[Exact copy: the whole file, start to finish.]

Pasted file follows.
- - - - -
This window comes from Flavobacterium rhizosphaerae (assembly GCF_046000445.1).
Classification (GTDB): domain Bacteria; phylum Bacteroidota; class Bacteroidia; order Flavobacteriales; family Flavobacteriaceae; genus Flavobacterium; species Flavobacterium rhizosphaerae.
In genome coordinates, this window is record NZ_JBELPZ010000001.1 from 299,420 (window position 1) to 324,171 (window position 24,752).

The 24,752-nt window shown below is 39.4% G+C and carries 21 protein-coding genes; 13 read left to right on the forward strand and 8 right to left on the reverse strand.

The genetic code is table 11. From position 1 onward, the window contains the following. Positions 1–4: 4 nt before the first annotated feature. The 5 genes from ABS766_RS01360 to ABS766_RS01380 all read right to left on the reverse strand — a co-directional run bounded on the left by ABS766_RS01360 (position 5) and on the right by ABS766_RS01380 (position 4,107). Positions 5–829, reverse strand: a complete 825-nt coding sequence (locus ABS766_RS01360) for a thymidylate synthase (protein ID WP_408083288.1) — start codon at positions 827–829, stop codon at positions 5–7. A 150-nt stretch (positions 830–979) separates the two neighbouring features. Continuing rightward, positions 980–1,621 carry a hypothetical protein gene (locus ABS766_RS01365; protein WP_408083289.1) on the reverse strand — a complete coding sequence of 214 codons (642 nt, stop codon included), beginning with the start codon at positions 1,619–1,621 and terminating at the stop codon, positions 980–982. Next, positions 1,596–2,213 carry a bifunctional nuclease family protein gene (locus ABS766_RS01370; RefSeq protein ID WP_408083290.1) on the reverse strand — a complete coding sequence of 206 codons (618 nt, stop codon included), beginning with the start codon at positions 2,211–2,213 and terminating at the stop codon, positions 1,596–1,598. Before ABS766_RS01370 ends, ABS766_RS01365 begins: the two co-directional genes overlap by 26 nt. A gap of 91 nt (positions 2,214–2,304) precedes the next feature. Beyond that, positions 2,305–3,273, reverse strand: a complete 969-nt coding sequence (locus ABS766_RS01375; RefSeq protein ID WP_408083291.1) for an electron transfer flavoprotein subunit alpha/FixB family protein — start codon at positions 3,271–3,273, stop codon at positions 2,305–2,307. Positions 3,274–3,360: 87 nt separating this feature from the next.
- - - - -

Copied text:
This window comes from Flavobacterium rhizosphaerae (assembly GCF_046000445.1).
Classification (GTDB): domain Bacteria; phylum Bacteroidota; class Bacteroidia; order Flavobacteriales; family Flavobacteriaceae; genus Flavobacterium; species Flavobacterium rhizosphaerae.
In genome coordinates, this window is record NZ_JBELPZ010000001.1 from 299,420 (window position 1) to 324,171 (window position 24,752).

The 24,752-nt window shown below is 39.4% G+C and carries 21 protein-coding genes; 13 read left to right on the forward strand and 8 right to left on the reverse strand.

The genetic code is table 11. From position 1 onward, the window contains the following. Positions 1–4: 4 nt before the first annotated feature. The 5 genes from ABS766_RS01360 to ABS766_RS01380 all read right to left on the reverse strand — a co-directional run bounded on the left by ABS766_RS01360 (position 5) and on the right by ABS766_RS01380 (position 4,107). Positions 5–829, reverse strand: a complete 825-nt coding sequence (locus ABS766_RS01360) for a thymidylate synthase (protein ID WP_408083288.1) — start codon at positions 827–829, stop codon at positions 5–7. A 150-nt stretch (positions 830–979) separates the two neighbouring features. Continuing rightward, positions 980–1,621 carry a hypothetical protein gene (locus ABS766_RS01365; protein WP_408083289.1) on the reverse strand — a complete coding sequence of 214 codons (642 nt, stop codon included), beginning with the start codon at positions 1,619–1,621 and terminating at the stop codon, positions 980–982. Next, positions 1,596–2,213 carry a bifunctional nuclease family protein gene (locus ABS766_RS01370; RefSeq protein ID WP_408083290.1) on the reverse strand — a complete coding sequence of 206 codons (618 nt, stop codon included), beginning with the start codon at positions 2,211–2,213 and terminating at the stop codon, positions 1,596–1,598. Before ABS766_RS01370 ends, ABS766_RS01365 begins: the two co-directional genes overlap by 26 nt. A gap of 91 nt (positions 2,214–2,304) precedes the next feature. Beyond that, positions 2,305–3,273, reverse strand: a complete 969-nt coding sequence (locus ABS766_RS01375; RefSeq protein ID WP_408083291.1) for an electron transfer flavoprotein subunit alpha/FixB family protein — start codon at positions 3,271–3,273, stop codon at positions 2,305–2,307. Positions 3,274–3,360: 87 nt separating this feature from the next.